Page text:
Davenant (Balance of Trade, A.D. 1699, p. 20), following Gregory King, proves that according to official figures. London has an excess of deaths over births of 2000 a year, but an immigration of 5000; which is more than half of what he calculates, by a rather risky method, to be the true net increase of the population of the country. He reckons that 530,000 people live in London, 870,000 in the other cities and market towns, and 4,100,000 in villages and hamlets. Compare these figures with the census of 1901 for England and Wales; where we find London with a population of over 4,500,000; five more towns with an average of over 500,000; and sixty-nine more exceeding 50,000 with an average of over 100,000. Nor is this all: for many suburbs whose population is not counted in, are often really parts of the big towns; and in some cases the suburbs of several adjacent towns run into one another, making them all into one gigantic, though rather scattered town. A suburb of Manchester is counted as a large town with 220,000 inhabitants; and the same is true of West Ham, a suburb of London with 275,000. The boundaries of some large towns are extended at irregular intervals to include such suburbs: and consequently the true population of a large town may be growing fast, while its nominal population grows slowly or even recedes, and then suddenly leaps forwards. Thus the nominal population of Liverpool was 552,000 in 1881; 518,000 in 1891; and 685,000 in 1901.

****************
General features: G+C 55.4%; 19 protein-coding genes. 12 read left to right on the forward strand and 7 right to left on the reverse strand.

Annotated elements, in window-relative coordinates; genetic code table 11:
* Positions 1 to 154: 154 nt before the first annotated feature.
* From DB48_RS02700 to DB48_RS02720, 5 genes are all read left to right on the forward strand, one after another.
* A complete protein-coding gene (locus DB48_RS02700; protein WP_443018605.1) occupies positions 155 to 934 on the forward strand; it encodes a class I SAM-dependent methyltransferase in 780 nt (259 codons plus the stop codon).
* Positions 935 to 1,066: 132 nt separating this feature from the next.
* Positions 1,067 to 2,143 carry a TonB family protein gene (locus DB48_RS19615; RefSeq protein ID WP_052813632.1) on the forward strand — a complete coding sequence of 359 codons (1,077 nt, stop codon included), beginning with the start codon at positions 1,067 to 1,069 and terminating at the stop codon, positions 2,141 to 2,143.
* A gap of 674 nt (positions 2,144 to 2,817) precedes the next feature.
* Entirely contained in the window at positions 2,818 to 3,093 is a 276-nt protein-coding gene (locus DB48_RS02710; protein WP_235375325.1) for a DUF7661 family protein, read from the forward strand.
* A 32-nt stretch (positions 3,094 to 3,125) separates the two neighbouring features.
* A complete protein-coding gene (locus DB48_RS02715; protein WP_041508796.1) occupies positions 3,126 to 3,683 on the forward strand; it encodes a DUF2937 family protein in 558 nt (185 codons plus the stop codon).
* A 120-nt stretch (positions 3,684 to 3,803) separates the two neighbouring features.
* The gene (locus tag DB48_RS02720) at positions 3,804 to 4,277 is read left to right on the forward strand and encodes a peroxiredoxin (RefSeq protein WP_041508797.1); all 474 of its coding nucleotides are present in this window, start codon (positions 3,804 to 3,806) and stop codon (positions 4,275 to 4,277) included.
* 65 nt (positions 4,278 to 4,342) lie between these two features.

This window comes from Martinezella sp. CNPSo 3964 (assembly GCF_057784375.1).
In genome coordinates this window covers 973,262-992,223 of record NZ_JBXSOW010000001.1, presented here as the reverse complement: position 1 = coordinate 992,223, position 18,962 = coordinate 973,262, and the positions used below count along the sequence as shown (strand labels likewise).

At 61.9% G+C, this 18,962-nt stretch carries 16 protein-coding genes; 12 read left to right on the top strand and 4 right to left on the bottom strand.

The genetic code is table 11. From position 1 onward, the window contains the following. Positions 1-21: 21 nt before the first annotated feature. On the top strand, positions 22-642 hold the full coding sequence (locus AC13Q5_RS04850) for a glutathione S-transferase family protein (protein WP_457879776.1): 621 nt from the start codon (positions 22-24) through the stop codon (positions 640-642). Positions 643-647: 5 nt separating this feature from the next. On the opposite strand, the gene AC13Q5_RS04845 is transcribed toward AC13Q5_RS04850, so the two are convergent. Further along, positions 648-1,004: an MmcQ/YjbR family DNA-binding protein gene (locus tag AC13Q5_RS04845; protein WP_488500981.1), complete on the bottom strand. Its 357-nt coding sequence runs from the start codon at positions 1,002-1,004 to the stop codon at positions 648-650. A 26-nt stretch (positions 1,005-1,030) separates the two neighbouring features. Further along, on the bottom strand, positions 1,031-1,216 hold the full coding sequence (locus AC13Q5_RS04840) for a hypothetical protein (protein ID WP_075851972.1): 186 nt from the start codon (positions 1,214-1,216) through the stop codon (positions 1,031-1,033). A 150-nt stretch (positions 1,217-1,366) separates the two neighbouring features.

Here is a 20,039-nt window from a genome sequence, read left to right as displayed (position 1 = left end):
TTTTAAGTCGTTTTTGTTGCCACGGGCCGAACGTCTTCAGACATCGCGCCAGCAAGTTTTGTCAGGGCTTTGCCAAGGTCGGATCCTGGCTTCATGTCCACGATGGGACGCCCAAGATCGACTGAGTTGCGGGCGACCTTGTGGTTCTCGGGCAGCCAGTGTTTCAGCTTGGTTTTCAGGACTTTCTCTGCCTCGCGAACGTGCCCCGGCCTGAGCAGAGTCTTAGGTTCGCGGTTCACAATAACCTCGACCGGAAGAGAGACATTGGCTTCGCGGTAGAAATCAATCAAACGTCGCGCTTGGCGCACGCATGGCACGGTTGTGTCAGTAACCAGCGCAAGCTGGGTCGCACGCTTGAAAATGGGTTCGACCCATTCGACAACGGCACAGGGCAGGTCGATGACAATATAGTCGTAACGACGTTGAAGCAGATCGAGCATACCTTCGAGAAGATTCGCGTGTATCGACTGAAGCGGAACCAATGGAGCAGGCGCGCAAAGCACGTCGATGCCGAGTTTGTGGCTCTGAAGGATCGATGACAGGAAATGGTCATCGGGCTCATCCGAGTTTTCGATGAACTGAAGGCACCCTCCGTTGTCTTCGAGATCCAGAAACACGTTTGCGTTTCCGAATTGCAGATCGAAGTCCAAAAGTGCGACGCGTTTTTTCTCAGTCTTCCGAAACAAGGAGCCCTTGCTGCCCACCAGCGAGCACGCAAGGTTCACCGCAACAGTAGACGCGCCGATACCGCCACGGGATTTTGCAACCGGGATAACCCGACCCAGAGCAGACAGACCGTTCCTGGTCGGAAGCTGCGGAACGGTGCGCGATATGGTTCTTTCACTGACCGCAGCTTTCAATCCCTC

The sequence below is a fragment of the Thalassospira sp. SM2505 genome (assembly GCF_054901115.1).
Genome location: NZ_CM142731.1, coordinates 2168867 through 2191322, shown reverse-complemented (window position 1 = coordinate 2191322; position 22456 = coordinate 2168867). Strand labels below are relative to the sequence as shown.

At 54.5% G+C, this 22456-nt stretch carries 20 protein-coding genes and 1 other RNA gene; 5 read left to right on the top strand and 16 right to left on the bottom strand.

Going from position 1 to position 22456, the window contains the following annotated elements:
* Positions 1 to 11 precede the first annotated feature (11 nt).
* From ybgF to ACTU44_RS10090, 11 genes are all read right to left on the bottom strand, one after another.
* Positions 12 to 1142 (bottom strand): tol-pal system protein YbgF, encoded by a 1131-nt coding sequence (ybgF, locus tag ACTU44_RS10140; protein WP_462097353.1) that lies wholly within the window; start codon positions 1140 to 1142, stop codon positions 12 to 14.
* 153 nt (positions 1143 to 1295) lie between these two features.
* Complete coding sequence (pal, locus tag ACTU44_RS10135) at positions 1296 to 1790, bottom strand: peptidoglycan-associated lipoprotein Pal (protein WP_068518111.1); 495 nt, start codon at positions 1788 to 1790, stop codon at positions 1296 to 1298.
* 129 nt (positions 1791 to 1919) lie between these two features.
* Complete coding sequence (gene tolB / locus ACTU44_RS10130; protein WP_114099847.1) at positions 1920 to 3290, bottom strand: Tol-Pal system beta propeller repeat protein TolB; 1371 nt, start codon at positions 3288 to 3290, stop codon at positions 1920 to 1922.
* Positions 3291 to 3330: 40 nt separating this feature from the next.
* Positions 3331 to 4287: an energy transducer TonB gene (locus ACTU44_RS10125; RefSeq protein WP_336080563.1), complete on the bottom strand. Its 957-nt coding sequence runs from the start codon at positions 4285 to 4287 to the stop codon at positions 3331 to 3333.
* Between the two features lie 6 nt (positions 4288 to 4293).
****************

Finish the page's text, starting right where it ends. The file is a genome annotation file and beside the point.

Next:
Similar changes are taking place elsewhere. Thus the population of Paris has grown twelve times as fast during the nineteenth century as that of France. The towns of Germany are increasing at the expense of the country by one half per cent. of the population yearly. In the United States there was in 1800 no town with more than 75,000 inhabitants; in 1905 there were three which together contained more than 7,000,000 and eleven more with above 300,000 each. More than a third of the population of Victoria are collected in Melbourne.

It must be recollected that the characteristics of town life increase in intensity for good and for evil with every increase in the size of a town, and its suburbs. Fresh country air has to pass over many more sources of noisome vapour before it reaches the average Londoner than before it reaches the average inhabitant of a small town. The Londoner has generally to go far before he can reach the freedom and the restful sounds and sights of the country. London therefore with 4,500,000 inhabitants adds to the urban character of England's life far more than a hundred times as much as a town of 45,000 inhabitants.